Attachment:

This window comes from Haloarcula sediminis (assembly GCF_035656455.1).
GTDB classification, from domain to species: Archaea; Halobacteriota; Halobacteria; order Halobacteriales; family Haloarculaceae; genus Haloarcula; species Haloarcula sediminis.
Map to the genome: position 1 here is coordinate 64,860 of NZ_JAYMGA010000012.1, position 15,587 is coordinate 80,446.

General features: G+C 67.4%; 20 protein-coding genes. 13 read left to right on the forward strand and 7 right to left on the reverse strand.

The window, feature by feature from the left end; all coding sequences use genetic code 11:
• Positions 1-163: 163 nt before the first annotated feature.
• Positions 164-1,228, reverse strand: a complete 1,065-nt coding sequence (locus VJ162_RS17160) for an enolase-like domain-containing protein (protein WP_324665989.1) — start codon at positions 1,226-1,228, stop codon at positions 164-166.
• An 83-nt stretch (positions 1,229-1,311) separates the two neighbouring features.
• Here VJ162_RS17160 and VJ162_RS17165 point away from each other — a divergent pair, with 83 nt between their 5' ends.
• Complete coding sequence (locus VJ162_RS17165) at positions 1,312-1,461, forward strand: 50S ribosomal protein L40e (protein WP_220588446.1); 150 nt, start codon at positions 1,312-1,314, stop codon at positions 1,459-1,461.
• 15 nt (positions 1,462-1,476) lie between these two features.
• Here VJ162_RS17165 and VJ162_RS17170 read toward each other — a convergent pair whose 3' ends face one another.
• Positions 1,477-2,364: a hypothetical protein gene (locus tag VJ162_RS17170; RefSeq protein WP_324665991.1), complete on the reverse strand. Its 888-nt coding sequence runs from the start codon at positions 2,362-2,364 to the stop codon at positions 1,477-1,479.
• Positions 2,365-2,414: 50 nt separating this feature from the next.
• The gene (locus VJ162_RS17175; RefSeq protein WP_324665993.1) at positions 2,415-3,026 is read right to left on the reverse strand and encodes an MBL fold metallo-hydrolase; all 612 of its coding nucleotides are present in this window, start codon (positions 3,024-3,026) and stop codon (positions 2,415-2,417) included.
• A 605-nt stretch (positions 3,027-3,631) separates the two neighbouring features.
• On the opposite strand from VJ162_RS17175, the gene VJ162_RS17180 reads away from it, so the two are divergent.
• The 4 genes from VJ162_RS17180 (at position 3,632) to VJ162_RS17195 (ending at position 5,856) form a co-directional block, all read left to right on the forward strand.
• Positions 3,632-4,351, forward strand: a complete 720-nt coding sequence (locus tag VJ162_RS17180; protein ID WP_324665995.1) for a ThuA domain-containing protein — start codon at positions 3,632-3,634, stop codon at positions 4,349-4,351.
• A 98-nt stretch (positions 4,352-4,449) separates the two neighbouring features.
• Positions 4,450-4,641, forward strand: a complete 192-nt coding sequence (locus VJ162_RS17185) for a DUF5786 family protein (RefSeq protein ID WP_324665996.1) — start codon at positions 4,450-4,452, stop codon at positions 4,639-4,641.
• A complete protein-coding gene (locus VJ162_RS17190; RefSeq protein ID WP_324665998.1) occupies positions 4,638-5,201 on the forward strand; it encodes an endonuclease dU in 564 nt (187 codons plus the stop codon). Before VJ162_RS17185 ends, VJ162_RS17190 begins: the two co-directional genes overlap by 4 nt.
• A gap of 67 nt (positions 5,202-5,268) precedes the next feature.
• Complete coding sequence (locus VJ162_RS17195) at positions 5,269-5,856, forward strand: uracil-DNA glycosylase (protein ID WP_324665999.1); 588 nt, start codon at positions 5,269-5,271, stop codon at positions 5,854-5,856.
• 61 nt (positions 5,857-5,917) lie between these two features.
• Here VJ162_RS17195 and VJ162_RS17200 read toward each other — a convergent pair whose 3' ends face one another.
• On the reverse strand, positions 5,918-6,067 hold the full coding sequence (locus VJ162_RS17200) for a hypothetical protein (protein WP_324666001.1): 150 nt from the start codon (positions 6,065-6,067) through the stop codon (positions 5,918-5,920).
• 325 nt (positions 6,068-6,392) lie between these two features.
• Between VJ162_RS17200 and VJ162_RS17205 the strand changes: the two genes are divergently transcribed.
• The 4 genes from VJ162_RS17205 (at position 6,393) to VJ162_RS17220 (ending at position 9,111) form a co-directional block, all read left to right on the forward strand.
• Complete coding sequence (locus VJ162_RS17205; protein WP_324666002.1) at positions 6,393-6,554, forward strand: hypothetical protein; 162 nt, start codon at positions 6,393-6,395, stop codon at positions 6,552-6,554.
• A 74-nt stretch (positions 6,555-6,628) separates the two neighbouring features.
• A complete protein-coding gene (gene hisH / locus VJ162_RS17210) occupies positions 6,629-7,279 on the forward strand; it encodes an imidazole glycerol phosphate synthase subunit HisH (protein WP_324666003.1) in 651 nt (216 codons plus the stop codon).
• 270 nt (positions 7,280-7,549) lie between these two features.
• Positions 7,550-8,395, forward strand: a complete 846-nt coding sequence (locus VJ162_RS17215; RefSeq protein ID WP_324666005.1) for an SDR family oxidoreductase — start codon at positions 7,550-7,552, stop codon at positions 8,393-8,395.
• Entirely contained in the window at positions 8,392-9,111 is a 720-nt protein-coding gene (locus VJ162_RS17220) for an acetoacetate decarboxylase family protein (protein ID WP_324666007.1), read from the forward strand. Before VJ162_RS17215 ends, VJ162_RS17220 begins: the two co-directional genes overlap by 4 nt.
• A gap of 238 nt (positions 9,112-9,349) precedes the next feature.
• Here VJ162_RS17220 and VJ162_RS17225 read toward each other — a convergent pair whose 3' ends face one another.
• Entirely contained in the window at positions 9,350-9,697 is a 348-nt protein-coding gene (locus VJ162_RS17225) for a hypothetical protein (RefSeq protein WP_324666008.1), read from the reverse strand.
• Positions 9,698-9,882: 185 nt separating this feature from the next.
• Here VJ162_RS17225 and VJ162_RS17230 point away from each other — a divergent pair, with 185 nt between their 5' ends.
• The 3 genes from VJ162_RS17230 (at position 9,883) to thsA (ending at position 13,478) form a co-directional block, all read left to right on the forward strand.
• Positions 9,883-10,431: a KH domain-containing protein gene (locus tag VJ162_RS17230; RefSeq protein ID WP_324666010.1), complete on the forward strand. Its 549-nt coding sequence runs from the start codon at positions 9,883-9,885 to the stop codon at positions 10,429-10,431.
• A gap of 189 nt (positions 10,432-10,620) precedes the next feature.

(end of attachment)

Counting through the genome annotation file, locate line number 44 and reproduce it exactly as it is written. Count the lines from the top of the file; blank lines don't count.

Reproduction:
• A gap of 189 nt (positions 10,432-10,620) precedes the next feature.